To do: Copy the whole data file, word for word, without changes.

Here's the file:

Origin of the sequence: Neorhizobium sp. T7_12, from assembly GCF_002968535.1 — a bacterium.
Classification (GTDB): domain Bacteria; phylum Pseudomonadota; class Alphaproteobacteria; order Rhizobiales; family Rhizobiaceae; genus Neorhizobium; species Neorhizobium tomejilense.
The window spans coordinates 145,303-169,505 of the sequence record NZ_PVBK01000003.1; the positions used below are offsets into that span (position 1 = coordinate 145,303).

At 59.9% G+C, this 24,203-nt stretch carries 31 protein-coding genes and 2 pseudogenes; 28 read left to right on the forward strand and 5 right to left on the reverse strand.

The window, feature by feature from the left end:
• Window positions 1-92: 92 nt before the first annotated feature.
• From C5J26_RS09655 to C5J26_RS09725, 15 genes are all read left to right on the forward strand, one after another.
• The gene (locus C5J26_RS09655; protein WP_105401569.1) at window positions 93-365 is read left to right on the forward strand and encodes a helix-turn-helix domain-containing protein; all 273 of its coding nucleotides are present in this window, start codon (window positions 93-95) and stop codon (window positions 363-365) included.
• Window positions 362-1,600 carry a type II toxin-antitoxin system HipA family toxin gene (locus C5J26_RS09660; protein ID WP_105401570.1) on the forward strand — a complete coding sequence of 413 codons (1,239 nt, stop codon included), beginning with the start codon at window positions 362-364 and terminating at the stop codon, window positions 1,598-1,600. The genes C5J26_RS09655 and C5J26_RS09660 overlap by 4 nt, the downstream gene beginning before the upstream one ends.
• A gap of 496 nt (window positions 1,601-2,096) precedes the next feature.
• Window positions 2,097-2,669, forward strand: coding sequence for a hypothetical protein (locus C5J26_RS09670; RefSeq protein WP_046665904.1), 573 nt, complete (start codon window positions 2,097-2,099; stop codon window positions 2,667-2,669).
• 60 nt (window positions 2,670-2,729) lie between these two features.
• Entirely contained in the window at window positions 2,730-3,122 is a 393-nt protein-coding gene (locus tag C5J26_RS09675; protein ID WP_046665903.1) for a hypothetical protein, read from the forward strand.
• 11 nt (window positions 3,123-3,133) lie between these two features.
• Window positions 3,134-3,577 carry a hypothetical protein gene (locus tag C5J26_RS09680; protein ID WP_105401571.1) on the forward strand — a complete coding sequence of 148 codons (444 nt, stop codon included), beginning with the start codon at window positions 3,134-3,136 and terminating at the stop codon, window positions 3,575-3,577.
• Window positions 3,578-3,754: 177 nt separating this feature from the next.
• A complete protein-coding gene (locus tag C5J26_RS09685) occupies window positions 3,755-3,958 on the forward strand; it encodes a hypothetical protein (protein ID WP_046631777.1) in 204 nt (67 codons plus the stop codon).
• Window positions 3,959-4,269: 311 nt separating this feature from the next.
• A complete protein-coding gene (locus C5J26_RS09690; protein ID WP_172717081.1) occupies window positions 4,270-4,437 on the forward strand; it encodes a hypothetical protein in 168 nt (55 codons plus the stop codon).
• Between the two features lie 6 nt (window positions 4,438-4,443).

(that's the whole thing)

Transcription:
Origin of the sequence: Neorhizobium sp. T7_12, from assembly GCF_002968535.1 — a bacterium.
Classification (GTDB): domain Bacteria; phylum Pseudomonadota; class Alphaproteobacteria; order Rhizobiales; family Rhizobiaceae; genus Neorhizobium; species Neorhizobium tomejilense.
The window spans coordinates 145,303-169,505 of the sequence record NZ_PVBK01000003.1; the positions used below are offsets into that span (position 1 = coordinate 145,303).

At 59.9% G+C, this 24,203-nt stretch carries 31 protein-coding genes and 2 pseudogenes; 28 read left to right on the forward strand and 5 right to left on the reverse strand.

The window, feature by feature from the left end:
• Window positions 1-92: 92 nt before the first annotated feature.
• From C5J26_RS09655 to C5J26_RS09725, 15 genes are all read left to right on the forward strand, one after another.
• The gene (locus C5J26_RS09655; protein WP_105401569.1) at window positions 93-365 is read left to right on the forward strand and encodes a helix-turn-helix domain-containing protein; all 273 of its coding nucleotides are present in this window, start codon (window positions 93-95) and stop codon (window positions 363-365) included.
• Window positions 362-1,600 carry a type II toxin-antitoxin system HipA family toxin gene (locus C5J26_RS09660; protein ID WP_105401570.1) on the forward strand — a complete coding sequence of 413 codons (1,239 nt, stop codon included), beginning with the start codon at window positions 362-364 and terminating at the stop codon, window positions 1,598-1,600. The genes C5J26_RS09655 and C5J26_RS09660 overlap by 4 nt, the downstream gene beginning before the upstream one ends.
• A gap of 496 nt (window positions 1,601-2,096) precedes the next feature.
• Window positions 2,097-2,669, forward strand: coding sequence for a hypothetical protein (locus C5J26_RS09670; RefSeq protein WP_046665904.1), 573 nt, complete (start codon window positions 2,097-2,099; stop codon window positions 2,667-2,669).
• 60 nt (window positions 2,670-2,729) lie between these two features.
• Entirely contained in the window at window positions 2,730-3,122 is a 393-nt protein-coding gene (locus tag C5J26_RS09675; protein ID WP_046665903.1) for a hypothetical protein, read from the forward strand.
• 11 nt (window positions 3,123-3,133) lie between these two features.
• Window positions 3,134-3,577 carry a hypothetical protein gene (locus tag C5J26_RS09680; protein ID WP_105401571.1) on the forward strand — a complete coding sequence of 148 codons (444 nt, stop codon included), beginning with the start codon at window positions 3,134-3,136 and terminating at the stop codon, window positions 3,575-3,577.
• Window positions 3,578-3,754: 177 nt separating this feature from the next.
• A complete protein-coding gene (locus tag C5J26_RS09685) occupies window positions 3,755-3,958 on the forward strand; it encodes a hypothetical protein (protein ID WP_046631777.1) in 204 nt (67 codons plus the stop codon).
• Window positions 3,959-4,269: 311 nt separating this feature from the next.
• A complete protein-coding gene (locus C5J26_RS09690; protein ID WP_172717081.1) occupies window positions 4,270-4,437 on the forward strand; it encodes a hypothetical protein in 168 nt (55 codons plus the stop codon).
• Between the two features lie 6 nt (window positions 4,438-4,443).